Finding NEMO

I’ve made no secret of the fact that I’m a 6.5mm fanboy, so when Nosler announced their new cartridge, I was stoked:

The 26 Nosler® cartridge was designed to take advantage of the inherently accurate and high B.C. 6.5mm (.264) caliber bullets, and is capable of shooting the Nosler® 129 grain, AccuBond® Long Range™ bullet at a blazing 3400 fps out of the muzzle.  Zeroed at 350 yards, the 26 Nosler® has a Point Blank Range of 0-415 yards.  Loaded with the 129gr ABLR, the 26 Nosler® retains as much velocity at 400 yards as the 260 Remington® produces at the muzzle.

The 26 Nosler® case is non-belted, thus headspaced off of the shoulder to further enhance accuracy. The “26” also utilizes a standard (30-06) length action meaning shorter bolt-throw and lighter weight than magnum length actions.

“I really feel the 26 Nosler® has great value amongst the large family of 6.5mm cartridges.  With minimal recoil, tremendous velocity, energy and the ability to point and shoot at the intended target up to a quarter mile away, this is the quintessential deer, antelope and long-range target cartridge available on the market today.” –Bob Nosler, CEO/President Nosler, Inc.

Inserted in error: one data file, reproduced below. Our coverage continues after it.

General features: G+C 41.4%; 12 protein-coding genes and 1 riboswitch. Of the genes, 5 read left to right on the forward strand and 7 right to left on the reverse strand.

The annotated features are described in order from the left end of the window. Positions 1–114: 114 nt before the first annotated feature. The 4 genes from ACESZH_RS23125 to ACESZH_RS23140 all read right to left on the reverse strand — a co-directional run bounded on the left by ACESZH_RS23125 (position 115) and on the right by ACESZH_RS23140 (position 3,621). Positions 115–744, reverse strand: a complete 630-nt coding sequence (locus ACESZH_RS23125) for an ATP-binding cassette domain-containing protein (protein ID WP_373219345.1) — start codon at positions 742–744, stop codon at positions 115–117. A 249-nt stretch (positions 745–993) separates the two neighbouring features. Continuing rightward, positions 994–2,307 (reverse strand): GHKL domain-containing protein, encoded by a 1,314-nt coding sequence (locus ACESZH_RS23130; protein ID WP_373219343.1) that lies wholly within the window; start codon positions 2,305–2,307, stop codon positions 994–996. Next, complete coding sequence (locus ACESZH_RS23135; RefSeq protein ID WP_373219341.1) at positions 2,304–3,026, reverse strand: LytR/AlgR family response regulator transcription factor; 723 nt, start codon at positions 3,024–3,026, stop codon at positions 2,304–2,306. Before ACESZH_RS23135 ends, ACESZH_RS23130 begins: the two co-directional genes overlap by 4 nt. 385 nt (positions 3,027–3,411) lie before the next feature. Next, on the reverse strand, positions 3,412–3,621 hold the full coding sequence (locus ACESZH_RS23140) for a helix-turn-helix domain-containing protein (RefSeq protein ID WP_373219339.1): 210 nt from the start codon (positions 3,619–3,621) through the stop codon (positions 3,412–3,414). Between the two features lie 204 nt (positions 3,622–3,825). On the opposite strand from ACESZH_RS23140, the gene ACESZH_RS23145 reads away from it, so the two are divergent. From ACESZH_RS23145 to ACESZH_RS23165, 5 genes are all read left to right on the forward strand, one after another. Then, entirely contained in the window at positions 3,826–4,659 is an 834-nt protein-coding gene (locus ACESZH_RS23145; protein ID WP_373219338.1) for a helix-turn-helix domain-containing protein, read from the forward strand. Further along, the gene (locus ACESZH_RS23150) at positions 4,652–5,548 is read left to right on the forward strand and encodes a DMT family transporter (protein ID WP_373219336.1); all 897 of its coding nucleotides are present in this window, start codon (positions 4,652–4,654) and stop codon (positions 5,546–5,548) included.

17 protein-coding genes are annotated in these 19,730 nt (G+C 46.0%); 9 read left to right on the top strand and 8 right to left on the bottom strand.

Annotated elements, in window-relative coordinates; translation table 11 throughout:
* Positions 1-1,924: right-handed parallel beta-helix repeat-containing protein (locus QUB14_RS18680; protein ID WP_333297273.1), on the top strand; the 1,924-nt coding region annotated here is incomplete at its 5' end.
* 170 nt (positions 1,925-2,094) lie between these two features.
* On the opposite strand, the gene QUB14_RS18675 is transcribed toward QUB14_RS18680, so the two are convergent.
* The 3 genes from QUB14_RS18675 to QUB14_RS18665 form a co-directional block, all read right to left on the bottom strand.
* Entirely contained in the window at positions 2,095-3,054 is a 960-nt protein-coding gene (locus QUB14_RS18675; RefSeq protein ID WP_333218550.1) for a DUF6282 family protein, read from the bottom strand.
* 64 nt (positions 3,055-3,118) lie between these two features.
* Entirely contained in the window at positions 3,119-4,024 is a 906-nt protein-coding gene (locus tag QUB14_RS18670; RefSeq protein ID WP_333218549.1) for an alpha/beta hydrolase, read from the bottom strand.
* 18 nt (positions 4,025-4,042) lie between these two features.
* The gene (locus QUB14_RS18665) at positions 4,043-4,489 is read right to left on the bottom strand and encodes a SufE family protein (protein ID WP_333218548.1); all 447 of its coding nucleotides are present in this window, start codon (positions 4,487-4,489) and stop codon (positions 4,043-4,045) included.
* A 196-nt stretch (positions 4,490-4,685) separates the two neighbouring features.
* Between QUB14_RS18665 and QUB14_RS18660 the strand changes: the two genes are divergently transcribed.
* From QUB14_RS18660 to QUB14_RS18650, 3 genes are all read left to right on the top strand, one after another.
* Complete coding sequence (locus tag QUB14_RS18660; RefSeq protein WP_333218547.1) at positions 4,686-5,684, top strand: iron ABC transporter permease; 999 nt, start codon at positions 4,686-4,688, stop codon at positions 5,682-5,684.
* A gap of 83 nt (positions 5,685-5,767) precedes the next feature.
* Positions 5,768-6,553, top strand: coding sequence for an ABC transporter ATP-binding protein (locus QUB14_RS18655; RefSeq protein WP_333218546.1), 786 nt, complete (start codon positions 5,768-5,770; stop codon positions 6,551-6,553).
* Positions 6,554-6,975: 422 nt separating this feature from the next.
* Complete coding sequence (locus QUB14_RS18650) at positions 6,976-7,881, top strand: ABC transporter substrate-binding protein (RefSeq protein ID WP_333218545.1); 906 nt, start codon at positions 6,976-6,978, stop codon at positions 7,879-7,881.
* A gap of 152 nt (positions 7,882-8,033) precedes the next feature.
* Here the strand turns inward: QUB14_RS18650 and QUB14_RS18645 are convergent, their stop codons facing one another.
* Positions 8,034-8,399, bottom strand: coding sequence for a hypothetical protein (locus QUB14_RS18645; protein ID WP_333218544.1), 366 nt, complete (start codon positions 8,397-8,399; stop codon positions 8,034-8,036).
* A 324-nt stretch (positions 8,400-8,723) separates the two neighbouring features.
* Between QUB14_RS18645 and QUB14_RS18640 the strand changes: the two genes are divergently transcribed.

A 415-yard point blank range, with more energy at 400 yards than the 260 Remington does at the muzzle?  It sounds phenomenal, so I made sure to swing by the Nosler booth today at SHOT Show, where I found this lurking on the counter.

NEMO 26-4

Nemo 26-3

NEMO 26-2

NEMO 26 close

This is a one-of-a-kind (for now) NEMO Arms Omen.

NEMO Arms is perhaps best known for their .300 Win Mag AR rifle and carbine (yes, I said .300 Win Mag carbine), but this particular Omen was especially made in 26 Nosler  for the SHOT Show, and I’m told that it won’t be the last.

If it lives up to the rep of the Omen, then you’re looking at a rifle that has a 415-yard point-blank range, power to burn, and recoil not much more substantial than a .223 Remington.

It makes me wish I lived somewhere where I had a true long distance range of 1,000 yards or more. While out here in the Nevada desert wide open spaces are plentiful, they’re a bit harder to find in wooded rolling hills of the North Carolina Piedmont.

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